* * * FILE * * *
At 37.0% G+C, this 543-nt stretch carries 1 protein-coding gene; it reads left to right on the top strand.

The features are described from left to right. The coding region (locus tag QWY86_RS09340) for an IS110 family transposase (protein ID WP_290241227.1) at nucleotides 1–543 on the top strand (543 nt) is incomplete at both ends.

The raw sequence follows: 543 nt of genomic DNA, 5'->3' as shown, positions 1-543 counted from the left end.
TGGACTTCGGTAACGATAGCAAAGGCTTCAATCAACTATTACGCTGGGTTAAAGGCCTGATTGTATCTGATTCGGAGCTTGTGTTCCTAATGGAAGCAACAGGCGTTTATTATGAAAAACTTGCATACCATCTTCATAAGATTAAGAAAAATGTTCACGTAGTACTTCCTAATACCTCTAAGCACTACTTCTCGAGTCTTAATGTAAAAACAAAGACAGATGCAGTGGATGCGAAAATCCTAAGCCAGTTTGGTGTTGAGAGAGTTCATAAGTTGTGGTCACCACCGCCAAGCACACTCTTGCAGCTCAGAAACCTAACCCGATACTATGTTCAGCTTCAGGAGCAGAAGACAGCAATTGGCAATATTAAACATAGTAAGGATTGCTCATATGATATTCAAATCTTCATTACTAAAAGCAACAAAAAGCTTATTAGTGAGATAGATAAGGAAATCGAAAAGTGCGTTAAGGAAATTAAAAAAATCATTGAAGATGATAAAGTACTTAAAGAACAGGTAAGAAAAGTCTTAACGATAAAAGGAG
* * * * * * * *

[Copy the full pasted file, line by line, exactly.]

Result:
At 37.0% G+C, this 543-nt stretch carries 1 protein-coding gene; it reads left to right on the top strand.

The features are described from left to right. The coding region (locus tag QWY86_RS09340) for an IS110 family transposase (protein ID WP_290241227.1) at nucleotides 1–543 on the top strand (543 nt) is incomplete at both ends.

The raw sequence follows: 543 nt of genomic DNA, 5'->3' as shown, positions 1-543 counted from the left end.
TGGACTTCGGTAACGATAGCAAAGGCTTCAATCAACTATTACGCTGGGTTAAAGGCCTGATTGTATCTGATTCGGAGCTTGTGTTCCTAATGGAAGCAACAGGCGTTTATTATGAAAAACTTGCATACCATCTTCATAAGATTAAGAAAAATGTTCACGTAGTACTTCCTAATACCTCTAAGCACTACTTCTCGAGTCTTAATGTAAAAACAAAGACAGATGCAGTGGATGCGAAAATCCTAAGCCAGTTTGGTGTTGAGAGAGTTCATAAGTTGTGGTCACCACCGCCAAGCACACTCTTGCAGCTCAGAAACCTAACCCGATACTATGTTCAGCTTCAGGAGCAGAAGACAGCAATTGGCAATATTAAACATAGTAAGGATTGCTCATATGATATTCAAATCTTCATTACTAAAAGCAACAAAAAGCTTATTAGTGAGATAGATAAGGAAATCGAAAAGTGCGTTAAGGAAATTAAAAAAATCATTGAAGATGATAAAGTACTTAAAGAACAGGTAAGAAAAGTCTTAACGATAAAAGGAG